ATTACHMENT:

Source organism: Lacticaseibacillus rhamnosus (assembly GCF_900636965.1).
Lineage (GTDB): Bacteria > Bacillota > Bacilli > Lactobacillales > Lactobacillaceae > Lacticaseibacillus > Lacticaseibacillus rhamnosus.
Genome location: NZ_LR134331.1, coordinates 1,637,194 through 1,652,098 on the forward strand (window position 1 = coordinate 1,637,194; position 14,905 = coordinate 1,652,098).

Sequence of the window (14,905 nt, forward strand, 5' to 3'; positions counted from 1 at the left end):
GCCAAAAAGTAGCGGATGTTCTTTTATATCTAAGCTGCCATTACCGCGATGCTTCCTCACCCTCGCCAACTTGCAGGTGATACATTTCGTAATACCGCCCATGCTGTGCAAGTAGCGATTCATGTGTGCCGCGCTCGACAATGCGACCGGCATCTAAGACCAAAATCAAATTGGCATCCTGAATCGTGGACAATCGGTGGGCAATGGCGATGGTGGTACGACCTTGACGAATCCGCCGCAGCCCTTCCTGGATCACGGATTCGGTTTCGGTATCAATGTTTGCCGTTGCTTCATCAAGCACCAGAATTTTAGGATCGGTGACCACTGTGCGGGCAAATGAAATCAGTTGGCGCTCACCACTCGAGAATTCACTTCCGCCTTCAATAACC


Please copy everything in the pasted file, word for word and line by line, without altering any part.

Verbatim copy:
Source organism: Lacticaseibacillus rhamnosus (assembly GCF_900636965.1).
Lineage (GTDB): Bacteria > Bacillota > Bacilli > Lactobacillales > Lactobacillaceae > Lacticaseibacillus > Lacticaseibacillus rhamnosus.
Genome location: NZ_LR134331.1, coordinates 1,637,194 through 1,652,098 on the forward strand (window position 1 = coordinate 1,637,194; position 14,905 = coordinate 1,652,098).

Sequence of the window (14,905 nt, forward strand, 5' to 3'; positions counted from 1 at the left end):
GCCAAAAAGTAGCGGATGTTCTTTTATATCTAAGCTGCCATTACCGCGATGCTTCCTCACCCTCGCCAACTTGCAGGTGATACATTTCGTAATACCGCCCATGCTGTGCAAGTAGCGATTCATGTGTGCCGCGCTCGACAATGCGACCGGCATCTAAGACCAAAATCAAATTGGCATCCTGAATCGTGGACAATCGGTGGGCAATGGCGATGGTGGTACGACCTTGACGAATCCGCCGCAGCCCTTCCTGGATCACGGATTCGGTTTCGGTATCAATGTTTGCCGTTGCTTCATCAAGCACCAGAATTTTAGGATCGGTGACCACTGTGCGGGCAAATGAAATCAGTTGGCGCTCACCACTCGAGAATTCACTTCCGCCTTCAATAACC